Doctors switched to interferon. Ferber was wracked with bone pain and was so weak he couldn’t walk to the bathroom on his own. Instead, he was forced to crawl on his hands and knees. His legs were swollen, his vision was dimming and open sores in his mouth made drinking even water an exercise in agony.
No bone marrow donor had been found in the months since his diagnosis, and a match seemed unlikely. Ferber felt his resolve draining away.
Then, in the fall of 1999, Ferber heard about a clinical trial at UCLA’s Jonsson Cancer Center testing what was then an experimental leukemia pill, the now approved Gleevec. The trial was for patients who had failed all other treatments. Although the interferon was technically still working for him, Ferber made an appointment at UCLA.
Although researchers told him Gleevec wouldn’t work well on patients with CML in blast crisis, Ferber was hopeful. Even if it didn’t help him, he thought, maybe the research would help someone else down the line.
“I believed the drug was going to work,” Ferber said. “It was my only hope.”
Then, in January of 2000, a bone marrow donor was found. With the transplant, Ferber would have a 60 percent shot at survival. But because his immune system would be compromised, Ferber would need to stay away from his animals for up to a year. It was an agonizing decision for the animal lover. Finally, the procedure was scheduled for February 2000. But before it could be performed, Ferber got the phone call he’d been praying for.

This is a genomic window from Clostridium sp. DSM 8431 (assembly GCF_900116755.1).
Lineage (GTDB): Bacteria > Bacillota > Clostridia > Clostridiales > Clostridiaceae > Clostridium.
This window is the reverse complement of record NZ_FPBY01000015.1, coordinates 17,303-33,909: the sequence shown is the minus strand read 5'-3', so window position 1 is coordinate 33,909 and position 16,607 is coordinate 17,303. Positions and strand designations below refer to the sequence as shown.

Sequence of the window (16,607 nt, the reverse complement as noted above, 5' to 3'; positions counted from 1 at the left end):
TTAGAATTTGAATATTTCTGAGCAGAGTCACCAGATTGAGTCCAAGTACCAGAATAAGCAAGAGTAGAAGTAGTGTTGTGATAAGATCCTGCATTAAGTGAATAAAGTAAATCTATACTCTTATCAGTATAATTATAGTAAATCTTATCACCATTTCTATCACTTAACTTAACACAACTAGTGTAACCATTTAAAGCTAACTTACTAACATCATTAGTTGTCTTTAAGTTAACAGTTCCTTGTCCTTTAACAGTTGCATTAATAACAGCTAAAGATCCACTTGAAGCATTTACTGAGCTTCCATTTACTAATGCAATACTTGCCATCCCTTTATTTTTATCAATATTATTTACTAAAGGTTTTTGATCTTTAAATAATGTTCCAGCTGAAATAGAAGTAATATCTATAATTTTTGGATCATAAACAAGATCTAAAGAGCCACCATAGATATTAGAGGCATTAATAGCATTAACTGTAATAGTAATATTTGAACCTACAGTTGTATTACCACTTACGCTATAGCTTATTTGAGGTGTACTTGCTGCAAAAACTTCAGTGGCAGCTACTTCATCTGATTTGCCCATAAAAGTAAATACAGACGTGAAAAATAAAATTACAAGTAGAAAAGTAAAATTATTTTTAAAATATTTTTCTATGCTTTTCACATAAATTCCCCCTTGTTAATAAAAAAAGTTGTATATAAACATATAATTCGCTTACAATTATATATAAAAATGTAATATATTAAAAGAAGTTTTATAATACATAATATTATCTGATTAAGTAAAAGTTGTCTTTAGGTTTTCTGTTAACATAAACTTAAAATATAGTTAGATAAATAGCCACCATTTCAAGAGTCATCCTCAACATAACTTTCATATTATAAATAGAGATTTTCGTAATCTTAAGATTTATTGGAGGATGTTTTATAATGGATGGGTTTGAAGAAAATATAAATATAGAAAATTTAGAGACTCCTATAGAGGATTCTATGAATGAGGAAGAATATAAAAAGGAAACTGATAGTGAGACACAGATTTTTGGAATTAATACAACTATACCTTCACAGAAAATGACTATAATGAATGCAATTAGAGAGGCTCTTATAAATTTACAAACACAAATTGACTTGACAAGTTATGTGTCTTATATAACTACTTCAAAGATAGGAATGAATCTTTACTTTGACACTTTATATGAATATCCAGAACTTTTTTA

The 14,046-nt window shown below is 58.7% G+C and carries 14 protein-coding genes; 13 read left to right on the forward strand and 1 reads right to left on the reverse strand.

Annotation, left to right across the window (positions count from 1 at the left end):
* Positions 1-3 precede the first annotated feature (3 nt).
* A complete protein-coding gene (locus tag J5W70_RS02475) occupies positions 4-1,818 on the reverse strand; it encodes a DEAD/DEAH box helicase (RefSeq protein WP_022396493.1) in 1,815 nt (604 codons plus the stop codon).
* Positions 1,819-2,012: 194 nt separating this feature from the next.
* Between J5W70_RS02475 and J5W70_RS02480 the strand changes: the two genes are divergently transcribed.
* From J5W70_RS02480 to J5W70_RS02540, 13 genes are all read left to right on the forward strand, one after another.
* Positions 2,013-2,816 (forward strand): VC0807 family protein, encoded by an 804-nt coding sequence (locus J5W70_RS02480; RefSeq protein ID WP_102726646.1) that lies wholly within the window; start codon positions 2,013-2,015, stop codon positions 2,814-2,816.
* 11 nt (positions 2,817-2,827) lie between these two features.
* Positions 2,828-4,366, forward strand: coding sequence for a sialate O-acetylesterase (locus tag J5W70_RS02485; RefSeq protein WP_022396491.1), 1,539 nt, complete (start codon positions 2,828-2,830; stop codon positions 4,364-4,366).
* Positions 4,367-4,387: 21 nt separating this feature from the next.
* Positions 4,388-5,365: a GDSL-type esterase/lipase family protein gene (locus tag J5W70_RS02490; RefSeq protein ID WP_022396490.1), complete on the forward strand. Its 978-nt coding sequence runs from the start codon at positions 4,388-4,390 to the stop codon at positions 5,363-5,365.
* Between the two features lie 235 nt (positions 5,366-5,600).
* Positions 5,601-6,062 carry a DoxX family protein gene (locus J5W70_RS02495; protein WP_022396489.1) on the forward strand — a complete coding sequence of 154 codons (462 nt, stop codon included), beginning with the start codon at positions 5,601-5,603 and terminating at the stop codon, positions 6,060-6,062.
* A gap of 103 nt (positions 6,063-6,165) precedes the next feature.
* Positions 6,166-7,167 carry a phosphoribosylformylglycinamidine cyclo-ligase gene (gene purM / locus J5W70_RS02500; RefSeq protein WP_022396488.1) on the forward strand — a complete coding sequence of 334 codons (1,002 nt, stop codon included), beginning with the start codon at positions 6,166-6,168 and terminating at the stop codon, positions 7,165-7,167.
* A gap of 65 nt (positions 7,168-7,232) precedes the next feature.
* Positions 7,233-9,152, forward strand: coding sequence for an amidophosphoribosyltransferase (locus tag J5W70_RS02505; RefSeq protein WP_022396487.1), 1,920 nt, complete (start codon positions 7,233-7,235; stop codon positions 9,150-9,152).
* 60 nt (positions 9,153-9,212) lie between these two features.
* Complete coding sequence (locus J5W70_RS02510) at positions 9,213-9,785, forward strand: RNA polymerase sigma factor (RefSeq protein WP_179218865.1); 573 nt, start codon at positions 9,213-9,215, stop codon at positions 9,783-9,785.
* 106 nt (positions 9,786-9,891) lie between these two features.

It was 4:45 p.m. on a Friday, and Ferber was stuck in rush hour traffic when his cell phone rang. It was UCLA. If Ferber wanted it, there was one spot left in the study, the last opening in the nation. He just had to get to UCLA before 5 p.m.
Sitting in his car, miles away from UCLA with nothing but bumper-to-bumper traffic ahead, Ferber began to cry. He’d never make it. Still, he inched forward and finally arrived in Westwood at 5:45 p.m.
Fortunately, the clinical trials team had waited, and Ferber was enrolled in the study that would vanquish his cancer and give him a new life.
Ferber began taking Gleevec in February 2000. Within a month, his white blood cell count, once as high as 300,000, returned to normal levels of about 10,000. Within several months, the Philadelphia chromosome responsible for his cancer began disappearing from his bone marrow.
Today, nearly eight years later, there are no signs of the Philadelphia chromosome in Ferber’s bone marrow. In effect, he no longer has CML.